Lord Parry Mitchell is a member of Labour’s BIS team in the Lords
I don’t know whether it is possible to go native in a land without natives, but it certainly happened to me. In 2004, as part of the Lords Science and Technology Committee I visited the British base in Antarctica. I fell in love with the place.
No Briton can be indifferent to the exploits of our great explorers who went to the polar-regions a hundred years ago. Captain Scott’s mission to be the first man to reach the South Pole has captivated us ever since. Similarly we remain enthralled by the heroic exploits of Sir Ernest Shackleton. Polar exploration still fills us with awe.
While both missions failed in their principal objective, they nevertheless captured the very essence of our nation – gritty determination, overcoming all the odds and above all never giving up.
Three aspects need addressing: the science, the base itself and the geopolitical aspects. But I cannot start without addressing the proposed merger of the the British Antarctic Survey (BAS) and Southampton-based National Oceanographic Centre (NOC).
Management by Excel spreadsheet is a process beloved of accountants, but it is one which studiously avoids goodwill; what those accountants call soft assets. Any creative person will tell you that once the suits get involved the very heart goes out of the project.
BAS is a national treasure in a way that neither NOC nor the Natural Environment Research Council are. It carries on the spirit of Scott and Shackleton. To subsume BAS, to gut it, to leave it out unloved on some organizational limb, would be an act of supreme folly. Only the spreadsheets could come to that conclusion.
Our planet is under threat primarily from global warming. We know it to be so, but there are many powerful and influential people who refute the fact that global warming is manmade. They are not just the evangelicals in the US, or the mega-energy companies; we even have some of them in the Lords. And the only way we can refute them is by science-based evidence.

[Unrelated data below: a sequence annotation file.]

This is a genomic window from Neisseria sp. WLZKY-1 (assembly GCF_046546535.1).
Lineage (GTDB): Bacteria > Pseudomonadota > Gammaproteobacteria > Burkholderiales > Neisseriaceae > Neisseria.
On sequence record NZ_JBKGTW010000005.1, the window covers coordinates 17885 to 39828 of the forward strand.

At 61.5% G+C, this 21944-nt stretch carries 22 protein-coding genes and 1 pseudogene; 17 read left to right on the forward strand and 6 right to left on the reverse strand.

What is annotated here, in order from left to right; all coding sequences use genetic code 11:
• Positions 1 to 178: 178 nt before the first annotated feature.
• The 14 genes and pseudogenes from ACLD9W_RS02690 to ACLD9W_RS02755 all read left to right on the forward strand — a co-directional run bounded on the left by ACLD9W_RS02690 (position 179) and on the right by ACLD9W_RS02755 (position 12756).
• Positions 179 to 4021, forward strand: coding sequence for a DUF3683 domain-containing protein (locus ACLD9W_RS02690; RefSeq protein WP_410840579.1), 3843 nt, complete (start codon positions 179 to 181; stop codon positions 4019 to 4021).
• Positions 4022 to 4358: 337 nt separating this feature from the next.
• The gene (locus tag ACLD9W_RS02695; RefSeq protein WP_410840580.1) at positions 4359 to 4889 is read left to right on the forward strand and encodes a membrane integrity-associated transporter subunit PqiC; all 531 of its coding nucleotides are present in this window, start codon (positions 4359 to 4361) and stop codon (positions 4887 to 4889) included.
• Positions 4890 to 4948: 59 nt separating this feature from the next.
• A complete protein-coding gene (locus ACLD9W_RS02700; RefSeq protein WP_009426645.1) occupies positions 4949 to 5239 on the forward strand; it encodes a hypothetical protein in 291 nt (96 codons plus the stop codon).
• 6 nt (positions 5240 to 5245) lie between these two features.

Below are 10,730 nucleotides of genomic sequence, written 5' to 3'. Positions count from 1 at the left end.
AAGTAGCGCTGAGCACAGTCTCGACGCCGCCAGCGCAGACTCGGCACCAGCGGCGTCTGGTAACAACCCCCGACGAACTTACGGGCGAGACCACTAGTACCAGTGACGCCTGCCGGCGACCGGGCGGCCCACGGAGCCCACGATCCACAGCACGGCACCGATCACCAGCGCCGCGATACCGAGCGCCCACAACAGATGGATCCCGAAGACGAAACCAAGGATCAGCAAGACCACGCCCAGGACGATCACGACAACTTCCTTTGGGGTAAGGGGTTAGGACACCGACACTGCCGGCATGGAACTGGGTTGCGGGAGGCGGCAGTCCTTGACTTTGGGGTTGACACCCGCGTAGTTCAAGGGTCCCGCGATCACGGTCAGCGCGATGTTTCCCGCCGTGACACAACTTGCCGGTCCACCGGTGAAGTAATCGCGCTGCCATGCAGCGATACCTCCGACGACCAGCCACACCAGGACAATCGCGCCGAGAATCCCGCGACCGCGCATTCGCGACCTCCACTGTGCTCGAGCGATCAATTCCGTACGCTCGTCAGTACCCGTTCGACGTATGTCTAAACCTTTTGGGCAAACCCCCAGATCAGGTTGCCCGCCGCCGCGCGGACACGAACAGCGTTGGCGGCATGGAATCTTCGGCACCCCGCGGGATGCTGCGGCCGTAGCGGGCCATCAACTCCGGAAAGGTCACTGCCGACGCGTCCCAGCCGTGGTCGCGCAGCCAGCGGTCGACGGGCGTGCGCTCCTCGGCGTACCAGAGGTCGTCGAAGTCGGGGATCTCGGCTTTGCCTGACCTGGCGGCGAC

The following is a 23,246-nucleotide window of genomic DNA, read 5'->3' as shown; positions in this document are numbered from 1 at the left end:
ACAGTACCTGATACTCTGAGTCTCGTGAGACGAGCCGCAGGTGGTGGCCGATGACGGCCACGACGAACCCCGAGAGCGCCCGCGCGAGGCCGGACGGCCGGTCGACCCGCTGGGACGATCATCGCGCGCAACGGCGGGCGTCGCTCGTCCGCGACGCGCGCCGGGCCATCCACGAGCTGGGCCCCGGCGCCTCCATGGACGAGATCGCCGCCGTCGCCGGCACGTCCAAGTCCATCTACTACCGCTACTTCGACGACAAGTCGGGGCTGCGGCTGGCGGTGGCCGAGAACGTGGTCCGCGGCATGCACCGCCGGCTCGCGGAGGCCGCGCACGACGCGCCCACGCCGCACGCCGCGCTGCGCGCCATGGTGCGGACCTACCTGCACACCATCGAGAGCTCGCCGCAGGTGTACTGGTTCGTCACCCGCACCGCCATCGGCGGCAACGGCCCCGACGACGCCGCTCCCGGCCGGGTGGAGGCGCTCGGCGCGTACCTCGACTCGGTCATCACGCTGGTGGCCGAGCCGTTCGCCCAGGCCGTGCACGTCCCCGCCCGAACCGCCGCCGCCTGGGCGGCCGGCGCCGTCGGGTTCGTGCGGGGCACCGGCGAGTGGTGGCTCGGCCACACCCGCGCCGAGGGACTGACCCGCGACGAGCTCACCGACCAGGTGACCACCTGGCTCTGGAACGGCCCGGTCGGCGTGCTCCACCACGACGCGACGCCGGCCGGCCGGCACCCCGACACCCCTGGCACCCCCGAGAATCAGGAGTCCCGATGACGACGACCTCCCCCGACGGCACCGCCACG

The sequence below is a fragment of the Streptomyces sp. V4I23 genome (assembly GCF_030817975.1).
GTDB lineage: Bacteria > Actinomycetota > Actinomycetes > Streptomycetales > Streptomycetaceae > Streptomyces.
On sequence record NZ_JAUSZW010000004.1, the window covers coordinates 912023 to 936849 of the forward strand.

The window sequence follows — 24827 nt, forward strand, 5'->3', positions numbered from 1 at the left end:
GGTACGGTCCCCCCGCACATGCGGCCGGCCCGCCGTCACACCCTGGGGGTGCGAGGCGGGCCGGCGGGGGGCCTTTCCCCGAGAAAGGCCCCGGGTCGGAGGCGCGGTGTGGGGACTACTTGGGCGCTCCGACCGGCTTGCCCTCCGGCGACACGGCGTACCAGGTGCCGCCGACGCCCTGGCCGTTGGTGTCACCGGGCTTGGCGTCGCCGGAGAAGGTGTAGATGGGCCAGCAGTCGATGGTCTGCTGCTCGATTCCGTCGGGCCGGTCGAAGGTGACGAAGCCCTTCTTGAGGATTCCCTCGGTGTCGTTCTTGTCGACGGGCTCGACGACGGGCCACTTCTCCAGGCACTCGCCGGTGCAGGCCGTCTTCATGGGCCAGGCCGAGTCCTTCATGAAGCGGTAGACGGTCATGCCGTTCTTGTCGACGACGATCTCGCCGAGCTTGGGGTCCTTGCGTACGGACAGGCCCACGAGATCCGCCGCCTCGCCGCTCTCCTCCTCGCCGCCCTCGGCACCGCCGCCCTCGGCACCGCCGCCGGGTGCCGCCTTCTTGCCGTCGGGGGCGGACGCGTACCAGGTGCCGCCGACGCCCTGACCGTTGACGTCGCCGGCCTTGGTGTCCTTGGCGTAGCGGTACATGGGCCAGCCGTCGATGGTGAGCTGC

BAS is at the very vanguard of global scientific research. It also has a history of alerting the world to such dangers, including the discovery of the Ozone layer and it’s the impact on the environment of its depletion. Can we seriously contemplate downgrading this influential institution by merging it into irrelevance?
Because Antarctica is so remote and dangerous, the people working there are a special breed: scientists of course, but also the full complement of support staff. With only one or two ship visits a year the base has to be self sufficient, including doctors, plumbers, pilots and cooks. But what struck me most is that that they are all part of an interdisciplinary scientific family. Support staff assist the scientists. Scientists wash the dishes. Everyone pitches in.
While this base brings out the best of people, that doesn’t happen by chance. It happens through excellent management and charismatic leadership. At least that was the situation when we were there. From what I’ve heard recently, this is no longer the case.
The bases in Antarctica are located in a part of the world which is very sensitive to our national interest. The Falklands and the southern islands are still in play as they were in 1982. Oil and fish are resources prized by other nations and it is not surprising that the politicians in Buenos Aires are watching our every move.
As Einstein said, doing the same thing over again and expecting different results is the definition of insanity. We are on the verge of doing just that. Taking an insane decision by ineptitude that could cause us much pain. Any downgrade of the BAS bases on the Peninsular will be interpreted as weakness just as it was in 1982 when we reduced our naval support in South Georgia.
David Cameron and other members of the National Security Council gave a very clear directive that BAS was not to be downgraded in any way. But from what I hear, this directive is being ignored. BAS is a national treasure, not just doing vital work to protect the planet but an outpost representing our commitment to the South Atlantic.
Published 18th October 2012